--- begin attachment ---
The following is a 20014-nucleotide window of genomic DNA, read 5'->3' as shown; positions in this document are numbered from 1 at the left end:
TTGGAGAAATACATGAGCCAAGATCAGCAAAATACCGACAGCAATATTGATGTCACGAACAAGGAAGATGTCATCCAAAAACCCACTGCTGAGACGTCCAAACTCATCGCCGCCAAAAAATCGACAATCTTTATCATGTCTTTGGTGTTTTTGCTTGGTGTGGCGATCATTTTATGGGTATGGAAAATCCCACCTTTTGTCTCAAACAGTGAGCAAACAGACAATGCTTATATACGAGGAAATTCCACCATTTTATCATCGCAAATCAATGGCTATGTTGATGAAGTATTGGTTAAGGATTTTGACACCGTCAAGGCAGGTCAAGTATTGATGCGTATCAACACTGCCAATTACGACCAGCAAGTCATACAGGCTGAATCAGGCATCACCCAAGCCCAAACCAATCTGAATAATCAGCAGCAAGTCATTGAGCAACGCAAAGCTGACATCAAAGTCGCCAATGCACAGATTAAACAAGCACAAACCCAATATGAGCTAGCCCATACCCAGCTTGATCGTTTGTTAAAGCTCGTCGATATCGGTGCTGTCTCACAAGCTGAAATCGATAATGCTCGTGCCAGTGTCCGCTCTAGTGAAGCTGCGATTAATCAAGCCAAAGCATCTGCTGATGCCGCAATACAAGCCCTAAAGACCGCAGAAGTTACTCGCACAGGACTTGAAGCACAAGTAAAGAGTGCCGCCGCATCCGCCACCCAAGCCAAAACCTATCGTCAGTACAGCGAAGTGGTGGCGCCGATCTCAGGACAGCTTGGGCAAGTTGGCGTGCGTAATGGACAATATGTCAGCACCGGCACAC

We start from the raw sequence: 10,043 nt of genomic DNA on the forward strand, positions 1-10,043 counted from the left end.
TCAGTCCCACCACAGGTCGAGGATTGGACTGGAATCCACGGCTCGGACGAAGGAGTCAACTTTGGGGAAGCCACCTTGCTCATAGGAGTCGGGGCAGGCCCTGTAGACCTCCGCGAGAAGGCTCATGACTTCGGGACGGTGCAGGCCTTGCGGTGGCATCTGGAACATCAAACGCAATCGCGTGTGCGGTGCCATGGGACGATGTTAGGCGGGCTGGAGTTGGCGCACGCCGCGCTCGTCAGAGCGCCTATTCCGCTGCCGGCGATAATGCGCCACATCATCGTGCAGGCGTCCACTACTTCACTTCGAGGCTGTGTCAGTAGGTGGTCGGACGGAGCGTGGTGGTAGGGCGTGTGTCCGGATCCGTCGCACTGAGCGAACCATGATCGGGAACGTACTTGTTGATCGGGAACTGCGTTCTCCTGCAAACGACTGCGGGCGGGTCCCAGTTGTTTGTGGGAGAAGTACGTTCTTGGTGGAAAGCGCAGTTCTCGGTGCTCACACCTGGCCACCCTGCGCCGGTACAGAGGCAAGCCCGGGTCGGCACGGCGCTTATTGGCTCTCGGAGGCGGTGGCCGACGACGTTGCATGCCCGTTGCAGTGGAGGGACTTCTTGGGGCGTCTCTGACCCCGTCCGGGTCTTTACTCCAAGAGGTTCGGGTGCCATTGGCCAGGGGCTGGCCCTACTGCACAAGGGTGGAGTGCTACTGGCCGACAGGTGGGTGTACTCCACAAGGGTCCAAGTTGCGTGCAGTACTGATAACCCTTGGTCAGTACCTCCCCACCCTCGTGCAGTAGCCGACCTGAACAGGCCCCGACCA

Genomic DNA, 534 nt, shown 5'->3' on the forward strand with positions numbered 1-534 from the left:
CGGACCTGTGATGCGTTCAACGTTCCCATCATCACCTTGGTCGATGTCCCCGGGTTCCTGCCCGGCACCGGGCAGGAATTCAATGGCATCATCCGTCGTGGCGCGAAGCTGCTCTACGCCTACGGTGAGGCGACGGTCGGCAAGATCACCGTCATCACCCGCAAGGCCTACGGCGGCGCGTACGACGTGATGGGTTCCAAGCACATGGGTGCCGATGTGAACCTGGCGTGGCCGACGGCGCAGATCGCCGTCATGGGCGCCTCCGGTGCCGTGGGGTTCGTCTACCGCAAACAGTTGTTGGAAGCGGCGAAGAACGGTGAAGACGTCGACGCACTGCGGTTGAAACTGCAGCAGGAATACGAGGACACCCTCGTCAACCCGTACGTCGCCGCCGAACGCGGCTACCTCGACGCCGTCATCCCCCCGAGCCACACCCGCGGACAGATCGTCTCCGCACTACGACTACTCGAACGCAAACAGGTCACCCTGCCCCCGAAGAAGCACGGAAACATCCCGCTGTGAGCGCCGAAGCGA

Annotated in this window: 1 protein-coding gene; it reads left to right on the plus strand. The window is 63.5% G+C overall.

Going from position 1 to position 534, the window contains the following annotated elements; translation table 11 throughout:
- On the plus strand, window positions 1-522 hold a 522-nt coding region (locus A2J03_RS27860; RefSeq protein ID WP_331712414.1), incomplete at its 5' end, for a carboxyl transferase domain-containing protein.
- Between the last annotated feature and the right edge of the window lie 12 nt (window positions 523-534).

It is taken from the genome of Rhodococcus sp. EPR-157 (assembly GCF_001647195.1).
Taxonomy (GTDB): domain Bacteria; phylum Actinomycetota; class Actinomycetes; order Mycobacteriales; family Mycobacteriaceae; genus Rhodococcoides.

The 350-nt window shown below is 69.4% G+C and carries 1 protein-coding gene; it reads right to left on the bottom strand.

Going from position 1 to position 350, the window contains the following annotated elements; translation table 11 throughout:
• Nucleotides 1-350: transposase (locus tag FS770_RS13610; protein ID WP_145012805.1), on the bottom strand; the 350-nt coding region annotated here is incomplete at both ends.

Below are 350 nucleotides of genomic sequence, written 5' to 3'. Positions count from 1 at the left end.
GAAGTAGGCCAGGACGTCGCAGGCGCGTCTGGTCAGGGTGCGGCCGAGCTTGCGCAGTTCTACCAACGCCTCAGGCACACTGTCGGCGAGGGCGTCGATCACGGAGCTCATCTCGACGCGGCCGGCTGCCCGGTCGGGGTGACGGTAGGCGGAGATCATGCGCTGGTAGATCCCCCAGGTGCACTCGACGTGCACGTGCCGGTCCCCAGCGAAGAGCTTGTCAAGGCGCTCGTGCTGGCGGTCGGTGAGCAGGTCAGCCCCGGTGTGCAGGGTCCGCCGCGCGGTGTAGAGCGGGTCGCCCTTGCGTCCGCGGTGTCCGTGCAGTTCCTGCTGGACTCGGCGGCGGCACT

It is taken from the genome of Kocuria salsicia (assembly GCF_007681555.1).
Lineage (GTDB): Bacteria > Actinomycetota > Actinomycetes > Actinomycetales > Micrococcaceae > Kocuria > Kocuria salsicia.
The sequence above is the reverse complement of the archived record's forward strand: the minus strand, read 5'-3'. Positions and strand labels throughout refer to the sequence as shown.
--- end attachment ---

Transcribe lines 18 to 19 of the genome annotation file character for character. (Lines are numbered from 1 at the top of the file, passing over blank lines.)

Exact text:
It is taken from the genome of Kocuria salsicia (assembly GCF_007681555.1).
Lineage (GTDB): Bacteria > Actinomycetota > Actinomycetes > Actinomycetales > Micrococcaceae > Kocuria > Kocuria salsicia.